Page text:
Day 249 (Sept. 6): The ‘man’ shows Ezekiel the life in the river that flows from the Temple to the Dead Sea, land boundaries for tribes, tribes’ division of land, special allotment for Temple, public use are for gardens, homes and pastures, new city’s name is “The Lord is There,” God to reward Nebuchadnezzar and his army for their hard work defeating Tyre, proud Egypt and her allies will be destroyed, new Babylonian King Evilmerodach is kind to exiled King Jehoichin

Welcome to BibleBum where we are exploring the entire Bible in one year to better learn how to follow God’s instructions and discover the purpose for our lives.  The BibleBum blog uses The One Year Chronological Bible, the New Living Translation version.  At the end of each day’s reading, Rob, a cultural history aficionado and seminary graduate, answers questions from Leigh An, the blogger host, about the daily scripture.  To start from the beginning, click on “Index” and select Day 1.

Ezekiel 47-48:35

Ezekiel 29:17-21

Ezekiel 30:1-19

2 Kings 25:27-30

Jeremiah 52:31-34

Questions & Observations

Q. (Ezekiel 47:1-12): I assume that the river symbolizes God and from Him, comes life?

A. You got it.  Even the Dead Sea, a symbol of death if ever there was one, comes alive by God’s power.  I see this as another instance of resurrection imagery in this story: God can even bring dead seas back to life.

Q. (Ezekiel 47:21-23): Aren’t the Israelites still in Canaan?  Why don’t they just use the same distribution of territory that they had before the destruction of Israel and Judah?

A. I honestly don’t have a good answer for that, but it probably comes from God’s desire to do something new.

Q. (2 Kings 25:27): What happened to Nebuchadnezzar?

A. As we read in Daniel (Babylonian historians don’t mention the years in question for Nebuchadnezzar’s rule, which could imply the loss of his sanity as the Bible suggests), he loses his mind, but is restored according to the story.  He is not mentioned in the Bible again.

Day 95 (April 5): Samson carries off Gaza’s gates, Samson and deceptive Delilah, Samson pleads to God for one last big hoorah, Micah and his twisted religion, Dan attacks Micah’s land and worships his idol

Welcome to BibleBum where we are exploring the entire Bible in one year to better learn how to follow God’s instructions and discover the purpose for our lives.  The BibleBum blog uses The One Year Chronological Bible, the New Living Translation version.  At the end of each day’s reading, Rob, a cultural history aficionado and seminary graduate, answers questions from Leigh An, the blogger host, about the daily scripture.  To start from the beginning, click on “Index” and select Day 1.

Judges 16-18

Questions & Observations

Q. (Judges 16:1): Samson seems to have a thing for Philistine women.  The Philistines were ruling, so maybe they wore beautiful clothes and nice perfume?  They may have been more attractive than Israelite women?  But, this was part of God’s plan for Samson?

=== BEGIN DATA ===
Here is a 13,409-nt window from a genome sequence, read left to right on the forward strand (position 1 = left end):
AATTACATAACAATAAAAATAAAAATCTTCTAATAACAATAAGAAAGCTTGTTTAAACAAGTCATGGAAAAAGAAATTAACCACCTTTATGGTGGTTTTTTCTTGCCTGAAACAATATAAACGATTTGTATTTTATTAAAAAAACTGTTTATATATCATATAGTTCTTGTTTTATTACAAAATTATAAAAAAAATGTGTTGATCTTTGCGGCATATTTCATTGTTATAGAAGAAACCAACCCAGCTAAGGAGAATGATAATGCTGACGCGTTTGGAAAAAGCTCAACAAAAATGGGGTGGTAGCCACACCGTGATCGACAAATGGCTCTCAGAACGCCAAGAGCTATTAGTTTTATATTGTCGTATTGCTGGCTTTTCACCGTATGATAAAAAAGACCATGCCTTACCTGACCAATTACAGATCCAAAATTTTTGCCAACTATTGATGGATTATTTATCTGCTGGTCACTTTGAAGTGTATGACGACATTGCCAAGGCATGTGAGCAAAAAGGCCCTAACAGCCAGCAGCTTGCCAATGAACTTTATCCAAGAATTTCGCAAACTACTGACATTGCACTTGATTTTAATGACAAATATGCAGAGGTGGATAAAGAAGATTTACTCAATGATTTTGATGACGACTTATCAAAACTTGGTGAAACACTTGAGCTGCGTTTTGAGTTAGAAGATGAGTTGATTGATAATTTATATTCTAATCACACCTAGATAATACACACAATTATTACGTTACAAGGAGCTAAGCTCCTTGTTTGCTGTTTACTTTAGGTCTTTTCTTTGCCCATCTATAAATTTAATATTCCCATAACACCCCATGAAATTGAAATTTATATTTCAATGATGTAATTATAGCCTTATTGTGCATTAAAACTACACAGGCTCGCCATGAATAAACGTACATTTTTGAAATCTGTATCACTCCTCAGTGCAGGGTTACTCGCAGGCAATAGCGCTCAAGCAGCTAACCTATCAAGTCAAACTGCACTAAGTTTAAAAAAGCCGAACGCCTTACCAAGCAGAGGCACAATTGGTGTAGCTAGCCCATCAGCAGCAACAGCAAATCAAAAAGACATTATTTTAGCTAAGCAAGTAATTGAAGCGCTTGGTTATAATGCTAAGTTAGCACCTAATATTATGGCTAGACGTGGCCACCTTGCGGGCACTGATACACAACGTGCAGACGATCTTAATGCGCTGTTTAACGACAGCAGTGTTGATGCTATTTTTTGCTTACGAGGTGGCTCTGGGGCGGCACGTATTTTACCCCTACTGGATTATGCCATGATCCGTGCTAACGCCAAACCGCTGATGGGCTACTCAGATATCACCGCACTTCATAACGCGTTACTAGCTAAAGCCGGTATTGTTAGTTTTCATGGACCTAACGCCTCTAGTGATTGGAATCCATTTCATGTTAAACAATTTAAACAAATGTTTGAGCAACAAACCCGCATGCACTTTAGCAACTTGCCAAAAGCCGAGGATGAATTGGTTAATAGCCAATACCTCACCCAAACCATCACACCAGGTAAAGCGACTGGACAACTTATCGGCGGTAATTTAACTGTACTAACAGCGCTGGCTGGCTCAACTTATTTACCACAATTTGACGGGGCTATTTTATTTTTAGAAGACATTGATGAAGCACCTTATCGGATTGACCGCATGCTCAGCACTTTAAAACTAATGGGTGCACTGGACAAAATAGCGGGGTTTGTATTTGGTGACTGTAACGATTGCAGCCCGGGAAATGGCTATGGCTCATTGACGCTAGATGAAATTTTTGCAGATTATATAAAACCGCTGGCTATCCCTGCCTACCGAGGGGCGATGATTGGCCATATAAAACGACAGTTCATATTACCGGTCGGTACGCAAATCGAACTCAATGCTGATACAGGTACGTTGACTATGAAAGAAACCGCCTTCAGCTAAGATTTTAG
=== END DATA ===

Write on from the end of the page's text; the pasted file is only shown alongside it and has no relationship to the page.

A. I do not think that Samson’s lusting after Philistine women (for whatever reason) is something that God desired, but He did use it to bring down the rulers of the Philistines.

Q. (16:4-19): So, up until 16:21, Samson thought that Delilah was just playing a lover’s game?  Surely, he didn’t realize that she was trying to trap him or he wouldn’t have played along.  Samson really didn’t take heed to his parents warning about getting involved with a Philistine woman when he was courting his first wife.  But, like it says, in 13:5, Samson will begin to deliver Israelites from Philistine rule.  So, how do we know when to break societal rules — like not marrying the enemy — and know that it is God’s plan?   Maybe they didn’t know it then and didn’t need to know it, but it’s important for readers now?

A. I think the implication of the story is that Samson got by for a long time on his immense strength, but he abused the privilege and violated his Nazirite vows.  If you note the sequence of the story, he has touched the lion corpse, consumed alcohol at his wedding, and now in this story has his hair cut, which wouldn’t have happened if he didn’t reveal it — making it ultimately his fault.  These were the exact things that the Nazirite vows said he couldn’t do (Numbers 6:1-8).  Samson was clearly aware of what he was doing; he refers to himself as a Nazirite in 16:17, so he is taking for granted that the blessing of his strength will always be there.  But, oops, he pays dearly for his pride and is forced into slave labor for the amusement of the Philistines.  That doesn’t exactly ring true for me as a message of “sometimes its ok to violate what God has made perfectly clear.”  It seems more like, “you reap what you sow,” which comes for scripture as well (Galatians 6:7).

I knew a minister in college that memorably told me that you never grow closer to God by sinning, and I think that it is good advice.  This is not to say, as we see in this story, that God cannot redeem a man even as prideful as Samson, but who knows how God might have better used Samson if he had been more faithful and less self-serving.

O. (16:22): So we can see here that God is not done with Samson yet.  His hair is growing back.

Q. (16:30): Why did Samson want to die with the Philistines?  He did cross the Philistine/Israel line a lot.  Did he feel like he just needed to go down with them?  I wish we could known more about Samson.  We don’t know much about his heart.  We just know that he liked Philistine women and that got him into trouble.  But in the end, God was victorious via Samson.  Something great can come from suffering.  This copies Christ’s death to some degree.

A. Samson’s death was redemptive to a degree.  It certainly points to the idea that Samson turned to God when he had LITERALLY nothing left, but he did turn to Him.  I don’t really know why Samson wanted to die with the Philistines.  He certainly hated them, and I don’t think he, in any way, thought of himself as “like them,” he just was attracted to their women for some reason.  I think it ultimately was his understanding that he was never going to get such an opportunity again to take out so many important Philistines at once, so he acted on it even though he understood it would cost him his life.